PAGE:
SCIENTIFIC PROGRAMS AND ACTIVITIES

August 27, 2014

Ottawa-Carleton Graph Theory Workshop
May 11-13, 2008

School of Mathematics and Statistics
Carleton University, Ottawa

Supported by
Organizers:
Kevin Cheung <kcheung(at) math.carleton.ca>
Mateja Sajna <msajna (at) uottawa.ca>
Jason Gao <zgao(at)math.carleton.ca>

 

Abstracts

Charlie Colbourn, Arizona State University
Graph Decompositions and Optimal Grooming

Given a multigraph $G=(V,E)$ and a set of graphs ${\cal H} = \{H_1,\dots,H_s\}$, an $\cal H$-decomposition of $G$ is a partition of its edge set into subgraphs, each of which is isomorphic to a member of $\cal H$. Graph decompositions have been widely studied in graph theory and in combinatorial design theory. Indeed in the very special case when ${\cal H}$ contains only the complete graph $K_k$ and $G \is K_v$, a decomposition is a balanced incomplete block design (with $\lambda=1$). In order to model the assignment of traffic to wavelengths in an optical ring network, this definition has been extended to associate a cost with each graph $H_i$, and to ask for a decomposition of minimum total cost.

Of particular interest is the case when $G \is K_v$ and $\cal H$ contains all simple graphs on at most $C$ edges. Then the decomposition is called a $C$-grooming. Taking the cost of each $H_i$ to be its number of vertices of nonzero degree, a $C$-grooming of minimum cost yields a wavelength assignment in an optical ring that incurs the least hardware cost.

We first outline the almost complete determination of minimum cost $C$-groomings for $1 \leq C \leq 6$ using techniques from graph theory and design theory, and report on recent results for $C \in \{7,8,9\}$. We examine graph- and design-theoretic constructions to obtain upper bounds on the cost, and develop lower bounds via an interesting use of linear programming duality.
A 'two-period' variant of grooming in which a $C$-grooming on all nodes must induce a $C'$-grooming with $C' < C$ is examined in the cases when $1\leq C \leq 4$, where complete determinations of the minimum cost have been completed. The talk focuses on general design- and graph-theoretic techniques that apply, and no background in optical networking is assumed.


Michel X. Goemans, Massachusetts Institute of Technology
Minimum Bounded Degree Spanning Trees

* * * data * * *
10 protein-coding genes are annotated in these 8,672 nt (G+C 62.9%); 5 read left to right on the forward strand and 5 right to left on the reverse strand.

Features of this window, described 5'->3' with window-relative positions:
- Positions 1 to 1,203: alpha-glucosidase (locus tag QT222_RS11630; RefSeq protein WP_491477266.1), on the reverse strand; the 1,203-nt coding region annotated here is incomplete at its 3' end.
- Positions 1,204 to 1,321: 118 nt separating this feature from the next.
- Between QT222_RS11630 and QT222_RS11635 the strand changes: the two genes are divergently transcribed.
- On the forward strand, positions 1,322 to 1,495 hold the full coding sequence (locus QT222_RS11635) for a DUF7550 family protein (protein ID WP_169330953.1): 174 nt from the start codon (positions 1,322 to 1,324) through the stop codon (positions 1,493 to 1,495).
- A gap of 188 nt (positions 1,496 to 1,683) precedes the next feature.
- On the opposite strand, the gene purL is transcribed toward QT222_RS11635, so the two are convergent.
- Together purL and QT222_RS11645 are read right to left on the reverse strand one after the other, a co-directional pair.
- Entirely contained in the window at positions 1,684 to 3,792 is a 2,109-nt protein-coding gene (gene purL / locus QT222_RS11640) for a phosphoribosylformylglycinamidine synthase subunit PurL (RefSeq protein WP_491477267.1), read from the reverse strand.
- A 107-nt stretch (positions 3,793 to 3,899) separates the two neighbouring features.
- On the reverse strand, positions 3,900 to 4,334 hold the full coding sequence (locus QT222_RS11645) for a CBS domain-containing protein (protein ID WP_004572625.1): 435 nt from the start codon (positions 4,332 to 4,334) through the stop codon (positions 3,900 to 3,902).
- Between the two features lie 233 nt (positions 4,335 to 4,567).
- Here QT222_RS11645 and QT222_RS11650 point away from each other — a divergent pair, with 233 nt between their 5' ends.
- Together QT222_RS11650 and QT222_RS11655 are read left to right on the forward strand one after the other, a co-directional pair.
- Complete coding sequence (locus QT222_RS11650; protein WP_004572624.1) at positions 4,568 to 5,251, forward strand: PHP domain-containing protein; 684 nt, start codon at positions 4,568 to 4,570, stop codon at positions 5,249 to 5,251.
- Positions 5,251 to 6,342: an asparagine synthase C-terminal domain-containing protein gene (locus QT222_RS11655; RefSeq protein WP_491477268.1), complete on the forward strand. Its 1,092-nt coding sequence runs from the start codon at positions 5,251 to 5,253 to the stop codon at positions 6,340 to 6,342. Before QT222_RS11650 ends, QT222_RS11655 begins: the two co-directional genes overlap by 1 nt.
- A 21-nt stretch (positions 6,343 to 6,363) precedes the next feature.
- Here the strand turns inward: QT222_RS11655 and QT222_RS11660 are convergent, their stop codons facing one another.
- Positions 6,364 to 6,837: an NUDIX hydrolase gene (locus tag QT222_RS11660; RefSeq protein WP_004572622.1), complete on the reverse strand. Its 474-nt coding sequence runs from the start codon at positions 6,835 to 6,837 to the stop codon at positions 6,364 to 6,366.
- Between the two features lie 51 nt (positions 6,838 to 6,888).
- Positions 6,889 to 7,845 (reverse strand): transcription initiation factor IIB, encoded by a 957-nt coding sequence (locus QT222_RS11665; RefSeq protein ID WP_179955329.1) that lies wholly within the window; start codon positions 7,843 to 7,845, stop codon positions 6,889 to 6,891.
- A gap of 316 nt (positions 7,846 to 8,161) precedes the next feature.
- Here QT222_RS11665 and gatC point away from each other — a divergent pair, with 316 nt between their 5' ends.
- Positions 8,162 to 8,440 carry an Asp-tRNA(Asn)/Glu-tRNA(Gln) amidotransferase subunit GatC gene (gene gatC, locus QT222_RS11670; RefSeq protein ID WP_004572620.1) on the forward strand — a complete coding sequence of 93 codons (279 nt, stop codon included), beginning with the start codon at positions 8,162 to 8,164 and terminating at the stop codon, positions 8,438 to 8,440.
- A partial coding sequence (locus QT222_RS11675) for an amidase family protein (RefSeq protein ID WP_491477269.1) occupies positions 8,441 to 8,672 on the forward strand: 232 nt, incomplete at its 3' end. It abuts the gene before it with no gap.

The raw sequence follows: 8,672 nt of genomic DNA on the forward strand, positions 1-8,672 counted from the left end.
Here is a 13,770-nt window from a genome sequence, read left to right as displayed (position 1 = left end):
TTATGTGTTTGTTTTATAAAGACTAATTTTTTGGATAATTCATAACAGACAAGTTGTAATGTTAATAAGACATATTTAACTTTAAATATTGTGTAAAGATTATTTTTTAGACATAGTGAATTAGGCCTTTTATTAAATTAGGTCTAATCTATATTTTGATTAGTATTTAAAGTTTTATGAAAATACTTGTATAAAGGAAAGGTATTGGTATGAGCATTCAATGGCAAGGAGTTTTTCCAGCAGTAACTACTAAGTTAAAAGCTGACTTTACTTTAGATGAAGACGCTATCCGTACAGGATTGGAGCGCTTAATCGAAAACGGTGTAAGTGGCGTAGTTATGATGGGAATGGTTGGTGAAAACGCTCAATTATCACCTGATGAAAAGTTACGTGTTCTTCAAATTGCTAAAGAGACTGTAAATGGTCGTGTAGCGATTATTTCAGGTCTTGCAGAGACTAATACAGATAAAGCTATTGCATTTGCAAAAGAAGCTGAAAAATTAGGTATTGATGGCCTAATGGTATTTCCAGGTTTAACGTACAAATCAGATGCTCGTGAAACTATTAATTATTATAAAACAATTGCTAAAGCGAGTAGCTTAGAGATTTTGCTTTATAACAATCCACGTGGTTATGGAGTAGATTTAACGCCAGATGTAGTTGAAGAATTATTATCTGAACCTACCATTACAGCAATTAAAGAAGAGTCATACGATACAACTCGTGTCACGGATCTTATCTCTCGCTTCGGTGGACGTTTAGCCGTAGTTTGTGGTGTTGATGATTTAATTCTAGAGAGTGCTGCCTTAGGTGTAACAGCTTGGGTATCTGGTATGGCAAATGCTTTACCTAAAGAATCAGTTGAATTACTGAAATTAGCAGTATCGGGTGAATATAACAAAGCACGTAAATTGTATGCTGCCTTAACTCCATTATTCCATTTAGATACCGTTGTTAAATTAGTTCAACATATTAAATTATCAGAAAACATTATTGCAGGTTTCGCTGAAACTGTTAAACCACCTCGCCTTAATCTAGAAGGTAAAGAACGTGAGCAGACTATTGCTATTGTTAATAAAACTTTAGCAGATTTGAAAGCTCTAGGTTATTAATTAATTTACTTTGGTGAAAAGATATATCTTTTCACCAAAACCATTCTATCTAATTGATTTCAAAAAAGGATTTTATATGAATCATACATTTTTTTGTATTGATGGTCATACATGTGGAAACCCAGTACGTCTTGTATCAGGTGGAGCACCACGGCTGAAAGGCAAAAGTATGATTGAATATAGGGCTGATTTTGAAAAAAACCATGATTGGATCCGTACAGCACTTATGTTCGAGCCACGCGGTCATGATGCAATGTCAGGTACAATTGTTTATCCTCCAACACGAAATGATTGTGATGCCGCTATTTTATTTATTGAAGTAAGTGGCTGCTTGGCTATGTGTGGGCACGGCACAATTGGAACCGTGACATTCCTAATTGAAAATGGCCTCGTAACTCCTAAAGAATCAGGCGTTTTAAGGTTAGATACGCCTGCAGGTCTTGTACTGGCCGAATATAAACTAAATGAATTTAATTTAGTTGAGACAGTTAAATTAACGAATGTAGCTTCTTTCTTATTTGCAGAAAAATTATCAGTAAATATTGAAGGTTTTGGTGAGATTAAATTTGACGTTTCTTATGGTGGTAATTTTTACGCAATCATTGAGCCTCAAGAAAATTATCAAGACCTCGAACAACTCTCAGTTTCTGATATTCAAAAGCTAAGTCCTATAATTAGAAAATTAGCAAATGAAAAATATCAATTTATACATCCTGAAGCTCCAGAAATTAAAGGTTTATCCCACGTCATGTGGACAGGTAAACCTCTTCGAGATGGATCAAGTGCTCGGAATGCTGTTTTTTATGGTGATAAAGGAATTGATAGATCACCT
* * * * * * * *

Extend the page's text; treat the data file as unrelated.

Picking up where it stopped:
In this talk, I will consider the minimum spanning tree problem under the additional restriction that all degrees of the spanning
tree must be at most a given value $k$. I will describe two approaches, one by myself and one by Mohit Singh and Lap Chi
Lau. These results show that one can efficiently find a spanning tree of maximum degree at most $k+2$, or even at most $k+1$ for the second approach, whose cost is at most the cost of the optimum spanning tree of maximum degree $k$. This is best possible, as the problem of just deciding whether a graph has a spanning tree of maximum degree $k$ is NP-complete.

The first approach uses a sequence of simple algebraic, polyhedral and combinatorial arguments, and relies on uncrossing, polyhedral
characterizations, matroid intersection and graph orientation. The second approach also uses uncrossing and is a prime example of
iterative relaxation, a new technique extending Jain's iterative rounding.


Penny Haxell, University of Waterloo
Scarf's Lemma and the Stable Paths Problem

We address a question in graphs called the stable paths problem, which is an abstraction of a network routing problem concerning the Border Gateway Protocol (BGP). The main tool we use is Scarf's Lemma, an important result from game theory. This talk will describe Scarf's Lemma and how it is related to other results more familiar to combinatorialists, and then will explain its implications for the stable paths problem.


Bruce Reed, McGill University
Graph Colouring a la Chvatal.

A natural approach to solving combinatorial optimization problems is to formulate them as Integer Linear Programs, solve the
fractional relaxation, and attempt to use this solution to solve the Integer Linear Program. We discuss graph colouring from this perspective. In doing so, we consider a three pronged approach which combines polyhedral combinatorics, structural decompositions, and the probabilistic method. I learnt all three techniques as a young lad from Vasek Chvatal.


Xingxing Yu , Georgia Institute of Technology
On judicious partitions of graphs

Judicious partition problems ask for partitions of the vertex set of a graphs so that several quantities are optimized simultaneously. I will discuss several judicious partition problems of Bollobas and Scott, and present our recent results on these problems.
This is joint work with Baogang Xu.